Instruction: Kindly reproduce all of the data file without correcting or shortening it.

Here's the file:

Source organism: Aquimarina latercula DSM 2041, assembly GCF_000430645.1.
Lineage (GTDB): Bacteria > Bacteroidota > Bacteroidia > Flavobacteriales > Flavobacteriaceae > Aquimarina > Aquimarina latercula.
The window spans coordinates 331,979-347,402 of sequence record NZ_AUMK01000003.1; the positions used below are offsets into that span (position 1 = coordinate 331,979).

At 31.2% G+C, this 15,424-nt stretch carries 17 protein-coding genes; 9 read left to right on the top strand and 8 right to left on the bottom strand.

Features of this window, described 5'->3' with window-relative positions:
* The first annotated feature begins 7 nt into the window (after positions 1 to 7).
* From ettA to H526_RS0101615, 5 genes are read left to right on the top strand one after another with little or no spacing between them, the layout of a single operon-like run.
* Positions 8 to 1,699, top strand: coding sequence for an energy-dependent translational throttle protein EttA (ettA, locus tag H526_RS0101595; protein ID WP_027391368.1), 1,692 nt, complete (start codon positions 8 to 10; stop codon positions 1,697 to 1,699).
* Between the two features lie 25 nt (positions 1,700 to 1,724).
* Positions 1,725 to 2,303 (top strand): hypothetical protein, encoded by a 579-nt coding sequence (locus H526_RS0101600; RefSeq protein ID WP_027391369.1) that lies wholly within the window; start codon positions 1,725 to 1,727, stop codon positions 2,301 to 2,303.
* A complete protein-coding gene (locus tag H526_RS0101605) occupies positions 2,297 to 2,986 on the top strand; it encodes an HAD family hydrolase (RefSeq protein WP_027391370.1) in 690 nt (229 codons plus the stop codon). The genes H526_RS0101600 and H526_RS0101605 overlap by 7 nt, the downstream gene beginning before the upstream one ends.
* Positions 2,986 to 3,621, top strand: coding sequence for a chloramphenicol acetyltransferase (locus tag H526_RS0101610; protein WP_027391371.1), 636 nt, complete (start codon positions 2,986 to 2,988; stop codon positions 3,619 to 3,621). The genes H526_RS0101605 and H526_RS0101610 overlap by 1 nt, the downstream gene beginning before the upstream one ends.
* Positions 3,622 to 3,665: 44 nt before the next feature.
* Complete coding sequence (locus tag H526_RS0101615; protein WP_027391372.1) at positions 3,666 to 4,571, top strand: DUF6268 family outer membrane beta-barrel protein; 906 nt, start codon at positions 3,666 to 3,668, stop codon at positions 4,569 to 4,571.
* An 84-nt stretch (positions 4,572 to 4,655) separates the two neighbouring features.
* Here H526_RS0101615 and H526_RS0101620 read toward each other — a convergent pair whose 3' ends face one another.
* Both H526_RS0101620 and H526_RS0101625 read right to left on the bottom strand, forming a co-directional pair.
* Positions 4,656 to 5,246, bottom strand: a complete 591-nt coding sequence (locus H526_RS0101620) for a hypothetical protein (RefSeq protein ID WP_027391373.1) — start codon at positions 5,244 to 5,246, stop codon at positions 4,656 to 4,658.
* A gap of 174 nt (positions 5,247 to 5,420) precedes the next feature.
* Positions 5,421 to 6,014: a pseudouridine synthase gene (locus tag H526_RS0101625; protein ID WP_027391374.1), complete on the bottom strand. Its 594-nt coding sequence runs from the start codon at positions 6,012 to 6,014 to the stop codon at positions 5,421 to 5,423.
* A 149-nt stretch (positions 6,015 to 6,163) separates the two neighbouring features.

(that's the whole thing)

Source organism: Aquimarina latercula DSM 2041, assembly GCF_000430645.1.
Lineage (GTDB): Bacteria > Bacteroidota > Bacteroidia > Flavobacteriales > Flavobacteriaceae > Aquimarina > Aquimarina latercula.
The window spans coordinates 331,979-347,402 of sequence record NZ_AUMK01000003.1; the positions used below are offsets into that span (position 1 = coordinate 331,979).

At 31.2% G+C, this 15,424-nt stretch carries 17 protein-coding genes; 9 read left to right on the top strand and 8 right to left on the bottom strand.

Features of this window, described 5'->3' with window-relative positions:
* The first annotated feature begins 7 nt into the window (after positions 1 to 7).
* From ettA to H526_RS0101615, 5 genes are read left to right on the top strand one after another with little or no spacing between them, the layout of a single operon-like run.
* Positions 8 to 1,699, top strand: coding sequence for an energy-dependent translational throttle protein EttA (ettA, locus tag H526_RS0101595; protein ID WP_027391368.1), 1,692 nt, complete (start codon positions 8 to 10; stop codon positions 1,697 to 1,699).
* Between the two features lie 25 nt (positions 1,700 to 1,724).
* Positions 1,725 to 2,303 (top strand): hypothetical protein, encoded by a 579-nt coding sequence (locus H526_RS0101600; RefSeq protein ID WP_027391369.1) that lies wholly within the window; start codon positions 1,725 to 1,727, stop codon positions 2,301 to 2,303.
* A complete protein-coding gene (locus tag H526_RS0101605) occupies positions 2,297 to 2,986 on the top strand; it encodes an HAD family hydrolase (RefSeq protein WP_027391370.1) in 690 nt (229 codons plus the stop codon). The genes H526_RS0101600 and H526_RS0101605 overlap by 7 nt, the downstream gene beginning before the upstream one ends.
* Positions 2,986 to 3,621, top strand: coding sequence for a chloramphenicol acetyltransferase (locus tag H526_RS0101610; protein WP_027391371.1), 636 nt, complete (start codon positions 2,986 to 2,988; stop codon positions 3,619 to 3,621). The genes H526_RS0101605 and H526_RS0101610 overlap by 1 nt, the downstream gene beginning before the upstream one ends.
* Positions 3,622 to 3,665: 44 nt before the next feature.
* Complete coding sequence (locus tag H526_RS0101615; protein WP_027391372.1) at positions 3,666 to 4,571, top strand: DUF6268 family outer membrane beta-barrel protein; 906 nt, start codon at positions 3,666 to 3,668, stop codon at positions 4,569 to 4,571.
* An 84-nt stretch (positions 4,572 to 4,655) separates the two neighbouring features.
* Here H526_RS0101615 and H526_RS0101620 read toward each other — a convergent pair whose 3' ends face one another.
* Both H526_RS0101620 and H526_RS0101625 read right to left on the bottom strand, forming a co-directional pair.
* Positions 4,656 to 5,246, bottom strand: a complete 591-nt coding sequence (locus H526_RS0101620) for a hypothetical protein (RefSeq protein ID WP_027391373.1) — start codon at positions 5,244 to 5,246, stop codon at positions 4,656 to 4,658.
* A gap of 174 nt (positions 5,247 to 5,420) precedes the next feature.
* Positions 5,421 to 6,014: a pseudouridine synthase gene (locus tag H526_RS0101625; protein ID WP_027391374.1), complete on the bottom strand. Its 594-nt coding sequence runs from the start codon at positions 6,012 to 6,014 to the stop codon at positions 5,421 to 5,423.
* A 149-nt stretch (positions 6,015 to 6,163) separates the two neighbouring features.